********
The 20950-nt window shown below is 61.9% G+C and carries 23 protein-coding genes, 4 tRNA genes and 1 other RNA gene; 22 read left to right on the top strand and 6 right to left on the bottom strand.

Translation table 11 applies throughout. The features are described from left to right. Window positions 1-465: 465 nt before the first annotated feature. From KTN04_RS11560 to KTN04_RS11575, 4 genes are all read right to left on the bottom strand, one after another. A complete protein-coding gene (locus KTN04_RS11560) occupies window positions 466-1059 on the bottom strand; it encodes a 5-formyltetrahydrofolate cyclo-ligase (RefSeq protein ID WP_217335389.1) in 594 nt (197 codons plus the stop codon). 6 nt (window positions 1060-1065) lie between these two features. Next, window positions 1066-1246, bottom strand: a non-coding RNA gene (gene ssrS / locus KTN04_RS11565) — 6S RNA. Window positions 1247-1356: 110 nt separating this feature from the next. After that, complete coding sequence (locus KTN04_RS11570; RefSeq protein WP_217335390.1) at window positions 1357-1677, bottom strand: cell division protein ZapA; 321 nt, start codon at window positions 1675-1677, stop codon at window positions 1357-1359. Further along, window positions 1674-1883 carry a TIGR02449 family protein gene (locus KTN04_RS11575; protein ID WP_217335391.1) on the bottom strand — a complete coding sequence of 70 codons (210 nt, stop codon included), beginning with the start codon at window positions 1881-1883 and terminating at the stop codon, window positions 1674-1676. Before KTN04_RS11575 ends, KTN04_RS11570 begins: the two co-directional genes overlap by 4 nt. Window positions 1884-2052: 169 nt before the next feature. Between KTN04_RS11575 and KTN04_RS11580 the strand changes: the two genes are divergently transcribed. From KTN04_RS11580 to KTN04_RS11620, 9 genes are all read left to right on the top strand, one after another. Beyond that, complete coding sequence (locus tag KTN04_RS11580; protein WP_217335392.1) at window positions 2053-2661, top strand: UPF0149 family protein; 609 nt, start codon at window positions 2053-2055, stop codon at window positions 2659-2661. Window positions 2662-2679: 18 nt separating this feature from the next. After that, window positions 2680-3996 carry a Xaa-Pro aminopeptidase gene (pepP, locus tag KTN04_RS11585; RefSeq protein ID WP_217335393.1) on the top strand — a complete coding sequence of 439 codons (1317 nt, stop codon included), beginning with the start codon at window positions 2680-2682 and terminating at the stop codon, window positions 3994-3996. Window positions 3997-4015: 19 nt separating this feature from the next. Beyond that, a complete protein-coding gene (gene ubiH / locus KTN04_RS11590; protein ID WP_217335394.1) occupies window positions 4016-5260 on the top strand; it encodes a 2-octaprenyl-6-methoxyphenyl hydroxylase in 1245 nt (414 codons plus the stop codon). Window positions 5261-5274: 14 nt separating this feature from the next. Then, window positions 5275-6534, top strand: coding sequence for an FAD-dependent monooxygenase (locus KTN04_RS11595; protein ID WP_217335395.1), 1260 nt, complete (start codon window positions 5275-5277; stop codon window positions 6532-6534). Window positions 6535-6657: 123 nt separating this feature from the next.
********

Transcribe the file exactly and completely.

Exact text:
The 20950-nt window shown below is 61.9% G+C and carries 23 protein-coding genes, 4 tRNA genes and 1 other RNA gene; 22 read left to right on the top strand and 6 right to left on the bottom strand.

Translation table 11 applies throughout. The features are described from left to right. Window positions 1-465: 465 nt before the first annotated feature. From KTN04_RS11560 to KTN04_RS11575, 4 genes are all read right to left on the bottom strand, one after another. A complete protein-coding gene (locus KTN04_RS11560) occupies window positions 466-1059 on the bottom strand; it encodes a 5-formyltetrahydrofolate cyclo-ligase (RefSeq protein ID WP_217335389.1) in 594 nt (197 codons plus the stop codon). 6 nt (window positions 1060-1065) lie between these two features. Next, window positions 1066-1246, bottom strand: a non-coding RNA gene (gene ssrS / locus KTN04_RS11565) — 6S RNA. Window positions 1247-1356: 110 nt separating this feature from the next. After that, complete coding sequence (locus KTN04_RS11570; RefSeq protein WP_217335390.1) at window positions 1357-1677, bottom strand: cell division protein ZapA; 321 nt, start codon at window positions 1675-1677, stop codon at window positions 1357-1359. Further along, window positions 1674-1883 carry a TIGR02449 family protein gene (locus KTN04_RS11575; protein ID WP_217335391.1) on the bottom strand — a complete coding sequence of 70 codons (210 nt, stop codon included), beginning with the start codon at window positions 1881-1883 and terminating at the stop codon, window positions 1674-1676. Before KTN04_RS11575 ends, KTN04_RS11570 begins: the two co-directional genes overlap by 4 nt. Window positions 1884-2052: 169 nt before the next feature. Between KTN04_RS11575 and KTN04_RS11580 the strand changes: the two genes are divergently transcribed. From KTN04_RS11580 to KTN04_RS11620, 9 genes are all read left to right on the top strand, one after another. Beyond that, complete coding sequence (locus tag KTN04_RS11580; protein WP_217335392.1) at window positions 2053-2661, top strand: UPF0149 family protein; 609 nt, start codon at window positions 2053-2055, stop codon at window positions 2659-2661. Window positions 2662-2679: 18 nt separating this feature from the next. After that, window positions 2680-3996 carry a Xaa-Pro aminopeptidase gene (pepP, locus tag KTN04_RS11585; RefSeq protein ID WP_217335393.1) on the top strand — a complete coding sequence of 439 codons (1317 nt, stop codon included), beginning with the start codon at window positions 2680-2682 and terminating at the stop codon, window positions 3994-3996. Window positions 3997-4015: 19 nt separating this feature from the next. Beyond that, a complete protein-coding gene (gene ubiH / locus KTN04_RS11590; protein ID WP_217335394.1) occupies window positions 4016-5260 on the top strand; it encodes a 2-octaprenyl-6-methoxyphenyl hydroxylase in 1245 nt (414 codons plus the stop codon). Window positions 5261-5274: 14 nt separating this feature from the next. Then, window positions 5275-6534, top strand: coding sequence for an FAD-dependent monooxygenase (locus KTN04_RS11595; protein ID WP_217335395.1), 1260 nt, complete (start codon window positions 5275-5277; stop codon window positions 6532-6534). Window positions 6535-6657: 123 nt separating this feature from the next.